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If the Bill is designed to permit political parties to take positive action and the Labour party wants to pursue all-women shortlists, it runs the risk of legal challenge. Although I have not succeeded in tempting the Minister on this point, it would none the less be helpful if he were to tell us whether the Labour party wants to re-introduce all-women shortlists.

The Liberal Democrats debate whether or not they want such shortlists. The hon. Member for North Cornwall may be able to tell us a little more about that. He certainly seemed to imply that although the Liberal Democrats might be tempted in the direction of all-women shortlists, they were deterred by the possibility of legal challenge. I suspect that the hon. Gentleman, like Conservative Members, wonders whether a legal challenge would ensue and doubts that this is a sensible measure for a political party to pursue.

The purpose of the amendment is to remove uncertainty about a legal challenge. It is also intended to establish that there should be limits—never mind the European legislation—to the extent to which positive action is taken by political parties in order to secure greater equality.

Two wrongs do not make a right. In this case, the wrong that we want to remedy—the lack of balance in representation in the House—will not be appropriately remedied if we introduce another wrong by discriminating in such an overt and extreme fashion against men. That would occur in specific circumstances—for example, where a man wanted to be selected as a candidate for the area in which he lived.

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We are talking about only those circumstances in which somebody wants to be selected as a candidate for the area where they live and where that constituency offers them a unique opportunity for election.

Joan Ruddock (Lewisham, Deptford): Does the hon. Gentleman acknowledge that many people who seek selection are also able to do so in an adjoining area? Often, they are in a borough, county or area where there is some choice of seats. It is not always, or even usually, a specific and sole seat for which a person wants to be selected. Does he agree that many Members—of whom I am not one—have never lived in their own constituency?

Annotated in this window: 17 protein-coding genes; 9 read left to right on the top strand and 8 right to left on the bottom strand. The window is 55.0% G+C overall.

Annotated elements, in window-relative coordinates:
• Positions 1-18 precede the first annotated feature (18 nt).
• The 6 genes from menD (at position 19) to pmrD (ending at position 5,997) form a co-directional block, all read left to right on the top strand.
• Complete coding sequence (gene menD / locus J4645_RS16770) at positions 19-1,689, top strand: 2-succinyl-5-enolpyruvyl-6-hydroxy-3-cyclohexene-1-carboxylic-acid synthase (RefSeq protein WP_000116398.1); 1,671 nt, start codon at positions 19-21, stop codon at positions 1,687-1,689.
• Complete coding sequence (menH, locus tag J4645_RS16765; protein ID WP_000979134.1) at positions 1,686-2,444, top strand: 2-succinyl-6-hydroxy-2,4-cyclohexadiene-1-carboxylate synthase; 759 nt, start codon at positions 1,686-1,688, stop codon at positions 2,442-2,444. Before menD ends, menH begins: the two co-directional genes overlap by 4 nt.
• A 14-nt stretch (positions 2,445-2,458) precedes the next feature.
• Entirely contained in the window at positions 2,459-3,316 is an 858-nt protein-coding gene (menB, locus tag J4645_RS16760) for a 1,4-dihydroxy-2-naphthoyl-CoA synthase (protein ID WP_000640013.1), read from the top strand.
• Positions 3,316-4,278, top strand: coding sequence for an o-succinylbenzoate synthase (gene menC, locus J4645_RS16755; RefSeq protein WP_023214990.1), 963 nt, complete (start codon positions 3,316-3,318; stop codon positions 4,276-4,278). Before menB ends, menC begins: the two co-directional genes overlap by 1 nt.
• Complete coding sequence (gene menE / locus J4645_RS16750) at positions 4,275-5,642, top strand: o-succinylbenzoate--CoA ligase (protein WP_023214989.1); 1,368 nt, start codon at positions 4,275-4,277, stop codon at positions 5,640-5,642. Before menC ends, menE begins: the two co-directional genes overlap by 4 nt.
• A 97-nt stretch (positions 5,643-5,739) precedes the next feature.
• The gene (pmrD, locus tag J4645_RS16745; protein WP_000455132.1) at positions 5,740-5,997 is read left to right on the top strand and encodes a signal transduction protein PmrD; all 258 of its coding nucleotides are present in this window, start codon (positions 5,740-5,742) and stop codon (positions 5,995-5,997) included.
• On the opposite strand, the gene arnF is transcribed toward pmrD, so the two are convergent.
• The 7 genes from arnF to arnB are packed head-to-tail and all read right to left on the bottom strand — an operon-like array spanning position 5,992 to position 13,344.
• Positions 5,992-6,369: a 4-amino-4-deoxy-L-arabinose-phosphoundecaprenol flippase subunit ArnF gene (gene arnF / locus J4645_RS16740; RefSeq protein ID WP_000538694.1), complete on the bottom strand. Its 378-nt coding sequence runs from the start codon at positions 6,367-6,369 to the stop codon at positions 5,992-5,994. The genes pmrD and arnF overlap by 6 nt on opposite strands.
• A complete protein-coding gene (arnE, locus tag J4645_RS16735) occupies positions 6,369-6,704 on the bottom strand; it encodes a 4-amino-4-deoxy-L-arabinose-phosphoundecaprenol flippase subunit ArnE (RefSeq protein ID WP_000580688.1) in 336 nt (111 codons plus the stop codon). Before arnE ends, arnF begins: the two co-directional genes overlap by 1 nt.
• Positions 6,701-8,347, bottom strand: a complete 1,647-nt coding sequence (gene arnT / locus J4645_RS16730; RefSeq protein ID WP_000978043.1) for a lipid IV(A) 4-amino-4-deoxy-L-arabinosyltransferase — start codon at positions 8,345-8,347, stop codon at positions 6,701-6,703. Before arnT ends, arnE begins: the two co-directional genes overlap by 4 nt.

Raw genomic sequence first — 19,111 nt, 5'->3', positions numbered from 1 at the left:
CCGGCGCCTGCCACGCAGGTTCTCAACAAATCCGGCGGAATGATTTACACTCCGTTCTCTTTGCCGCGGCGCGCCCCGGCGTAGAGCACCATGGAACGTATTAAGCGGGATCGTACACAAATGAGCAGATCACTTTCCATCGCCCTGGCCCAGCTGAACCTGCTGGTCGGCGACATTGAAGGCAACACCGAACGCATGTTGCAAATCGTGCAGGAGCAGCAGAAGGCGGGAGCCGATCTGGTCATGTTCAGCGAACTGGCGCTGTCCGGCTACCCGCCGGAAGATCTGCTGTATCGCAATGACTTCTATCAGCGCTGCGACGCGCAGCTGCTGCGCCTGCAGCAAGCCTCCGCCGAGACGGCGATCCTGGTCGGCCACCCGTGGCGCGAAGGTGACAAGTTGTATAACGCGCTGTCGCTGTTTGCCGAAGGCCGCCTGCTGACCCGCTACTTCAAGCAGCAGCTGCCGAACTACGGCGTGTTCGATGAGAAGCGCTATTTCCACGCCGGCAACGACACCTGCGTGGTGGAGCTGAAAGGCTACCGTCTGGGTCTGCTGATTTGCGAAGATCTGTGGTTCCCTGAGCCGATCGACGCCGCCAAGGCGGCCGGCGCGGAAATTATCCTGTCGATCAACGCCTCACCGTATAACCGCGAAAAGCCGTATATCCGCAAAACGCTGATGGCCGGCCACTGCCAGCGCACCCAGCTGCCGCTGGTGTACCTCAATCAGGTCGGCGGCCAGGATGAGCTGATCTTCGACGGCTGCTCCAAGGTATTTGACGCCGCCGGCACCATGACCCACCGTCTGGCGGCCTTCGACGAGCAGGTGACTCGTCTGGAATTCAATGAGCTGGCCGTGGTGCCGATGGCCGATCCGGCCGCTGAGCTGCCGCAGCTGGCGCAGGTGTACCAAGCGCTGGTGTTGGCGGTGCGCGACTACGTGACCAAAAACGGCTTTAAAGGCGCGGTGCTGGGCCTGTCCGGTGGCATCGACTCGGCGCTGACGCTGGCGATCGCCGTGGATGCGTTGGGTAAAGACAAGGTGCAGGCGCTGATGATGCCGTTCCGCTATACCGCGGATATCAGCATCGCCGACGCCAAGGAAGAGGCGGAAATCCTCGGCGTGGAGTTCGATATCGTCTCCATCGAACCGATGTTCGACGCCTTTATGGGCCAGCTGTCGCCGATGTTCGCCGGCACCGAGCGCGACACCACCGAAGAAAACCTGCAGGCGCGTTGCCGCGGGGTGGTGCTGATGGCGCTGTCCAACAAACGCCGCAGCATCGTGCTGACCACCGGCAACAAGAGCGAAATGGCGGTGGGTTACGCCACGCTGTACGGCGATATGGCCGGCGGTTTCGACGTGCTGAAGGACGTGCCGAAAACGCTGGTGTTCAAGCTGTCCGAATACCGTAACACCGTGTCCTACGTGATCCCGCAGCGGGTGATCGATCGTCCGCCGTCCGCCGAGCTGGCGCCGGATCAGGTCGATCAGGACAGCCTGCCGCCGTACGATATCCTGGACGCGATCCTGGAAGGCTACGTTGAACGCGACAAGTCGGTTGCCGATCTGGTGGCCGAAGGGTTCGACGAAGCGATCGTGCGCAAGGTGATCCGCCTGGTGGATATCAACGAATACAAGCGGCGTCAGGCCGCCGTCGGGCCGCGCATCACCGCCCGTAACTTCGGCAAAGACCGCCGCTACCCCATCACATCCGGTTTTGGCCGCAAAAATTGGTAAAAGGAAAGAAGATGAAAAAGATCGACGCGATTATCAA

Mr. Lansley: I am grateful to the hon. Lady, as she takes me to the points that I wanted to make, although I am not with her on her latter point. I live in my constituency and am happy to do so. However, I understand her first point: people who want to be elected to this place do not necessarily seek selection as a candidate in the place where they previously lived or currently live. Indeed, I did not live in South Cambridgeshire before I sought selection as a candidate for that constituency, but that fact does not remove the principle. For example the hon. Member for Wyre Forest (Dr. Taylor)—he is no longer in his place, but he put a question at Prime Minister's questions—secured election as an Independent Member of Parliament. He secured election to the House on behalf of the place where he lives.

One might argue that the hon. Gentleman would not be affected by the measure because it deals with political parties, but is not the basis on which political parties select prospective Members of Parliament increasingly being influenced by the fact that they live in a particular place? In previous debates, the former Home Secretary, now the Secretary of State for Foreign and Commonwealth Affairs, seemed to think that selection by political parties was all and that the merits of individual candidates were nothing, but that is not true of individuals. It was not true at the last election, and it will not be true in future, so it will be more important for political parties to select candidates who have links with the specific geographical area that they wish to represent.

Joan Ruddock: According to the hon. Gentleman's logic, if a seat has historically been held by one political party and all the evidence suggests that it will not change hands, a prospective Conservative candidate who lives in a traditionally Labour-held area could never become a Conservative candidate with any hope of success. Is he saying that those men should never consider becoming a Member of Parliament?

Mr. Lansley: No, I am not, but it is perfectly reasonable and entirely logical for people to seek selection as parliamentary candidates in the place where they live, and if they cannot do so they may well seek selection elsewhere.

Under what circumstances should we introduce a form of discrimination—a bar on such people seeking selection as a candidate in the place where they live? If I were a Conservative living in a strong Labour constituency the

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electorate would impose that bar on me. That is fair enough. In those specific circumstances, the hon. Lady advocates—but I oppose, under the amendment—telling a man that whatever his individual merits he is not good enough because a woman has to be selected for the constituency. He might have lived in the area for a long time, served as an elected representative and been the leader of the local council.